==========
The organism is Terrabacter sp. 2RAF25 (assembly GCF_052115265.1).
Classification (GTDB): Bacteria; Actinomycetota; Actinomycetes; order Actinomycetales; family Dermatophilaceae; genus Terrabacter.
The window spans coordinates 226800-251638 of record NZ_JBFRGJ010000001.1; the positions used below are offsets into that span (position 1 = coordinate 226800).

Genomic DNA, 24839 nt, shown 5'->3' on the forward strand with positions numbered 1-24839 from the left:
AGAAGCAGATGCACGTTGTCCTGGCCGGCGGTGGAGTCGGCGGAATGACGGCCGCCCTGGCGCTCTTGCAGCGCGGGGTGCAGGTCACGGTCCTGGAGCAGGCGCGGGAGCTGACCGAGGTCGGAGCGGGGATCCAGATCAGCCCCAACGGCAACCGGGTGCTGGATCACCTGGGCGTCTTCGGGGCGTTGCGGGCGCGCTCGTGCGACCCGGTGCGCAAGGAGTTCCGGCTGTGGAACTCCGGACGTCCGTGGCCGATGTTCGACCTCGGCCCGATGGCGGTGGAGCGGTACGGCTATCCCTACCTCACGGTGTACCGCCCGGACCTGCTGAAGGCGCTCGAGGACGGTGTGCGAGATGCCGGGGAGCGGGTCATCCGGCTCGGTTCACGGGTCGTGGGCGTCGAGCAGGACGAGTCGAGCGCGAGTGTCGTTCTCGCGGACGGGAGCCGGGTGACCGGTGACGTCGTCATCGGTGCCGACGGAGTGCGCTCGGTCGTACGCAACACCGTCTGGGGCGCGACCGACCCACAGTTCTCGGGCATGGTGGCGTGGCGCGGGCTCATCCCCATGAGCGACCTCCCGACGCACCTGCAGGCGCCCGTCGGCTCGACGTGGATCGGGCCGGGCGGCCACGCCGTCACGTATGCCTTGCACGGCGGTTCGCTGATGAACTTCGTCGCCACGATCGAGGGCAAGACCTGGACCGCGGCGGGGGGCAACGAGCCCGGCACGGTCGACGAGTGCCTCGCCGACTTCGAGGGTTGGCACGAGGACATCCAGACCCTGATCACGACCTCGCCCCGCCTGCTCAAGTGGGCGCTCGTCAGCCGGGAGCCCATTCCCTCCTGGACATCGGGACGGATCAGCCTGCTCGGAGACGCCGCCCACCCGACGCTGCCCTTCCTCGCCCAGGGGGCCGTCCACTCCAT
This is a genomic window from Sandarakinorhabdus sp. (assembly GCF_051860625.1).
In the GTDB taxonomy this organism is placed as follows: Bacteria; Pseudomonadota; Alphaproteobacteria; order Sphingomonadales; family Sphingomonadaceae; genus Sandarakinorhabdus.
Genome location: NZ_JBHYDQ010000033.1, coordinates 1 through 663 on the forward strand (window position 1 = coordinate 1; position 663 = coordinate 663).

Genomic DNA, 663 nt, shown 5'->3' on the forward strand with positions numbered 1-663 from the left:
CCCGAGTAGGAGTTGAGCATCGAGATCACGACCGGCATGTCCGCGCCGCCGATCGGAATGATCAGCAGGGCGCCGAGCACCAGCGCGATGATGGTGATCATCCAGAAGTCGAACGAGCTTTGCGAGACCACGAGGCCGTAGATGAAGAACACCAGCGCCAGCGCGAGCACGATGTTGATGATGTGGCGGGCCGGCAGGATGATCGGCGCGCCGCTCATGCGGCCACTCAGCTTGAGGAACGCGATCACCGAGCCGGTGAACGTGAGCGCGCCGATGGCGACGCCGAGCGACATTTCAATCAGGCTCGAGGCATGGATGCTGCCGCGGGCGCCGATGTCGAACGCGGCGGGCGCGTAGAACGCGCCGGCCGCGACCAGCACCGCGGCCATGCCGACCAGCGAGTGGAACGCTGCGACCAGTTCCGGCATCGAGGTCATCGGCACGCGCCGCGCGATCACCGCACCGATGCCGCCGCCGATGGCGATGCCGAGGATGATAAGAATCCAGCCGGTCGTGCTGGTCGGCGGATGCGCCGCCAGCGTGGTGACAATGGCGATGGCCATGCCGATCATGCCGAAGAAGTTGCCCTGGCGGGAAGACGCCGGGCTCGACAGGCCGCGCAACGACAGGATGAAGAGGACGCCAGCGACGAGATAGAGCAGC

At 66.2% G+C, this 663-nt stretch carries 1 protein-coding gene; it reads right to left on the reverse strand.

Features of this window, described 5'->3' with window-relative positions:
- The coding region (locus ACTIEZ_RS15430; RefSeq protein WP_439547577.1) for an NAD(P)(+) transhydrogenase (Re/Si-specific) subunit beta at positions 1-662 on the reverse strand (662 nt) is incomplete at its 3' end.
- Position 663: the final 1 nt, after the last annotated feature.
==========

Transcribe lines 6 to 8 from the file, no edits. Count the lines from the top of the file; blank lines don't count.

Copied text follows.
This is a genomic window from Sandarakinorhabdus sp. (assembly GCF_051860625.1).
In the GTDB taxonomy this organism is placed as follows: Bacteria; Pseudomonadota; Alphaproteobacteria; order Sphingomonadales; family Sphingomonadaceae; genus Sandarakinorhabdus.
Genome location: NZ_JBHYDQ010000033.1, coordinates 1 through 663 on the forward strand (window position 1 = coordinate 1; position 663 = coordinate 663).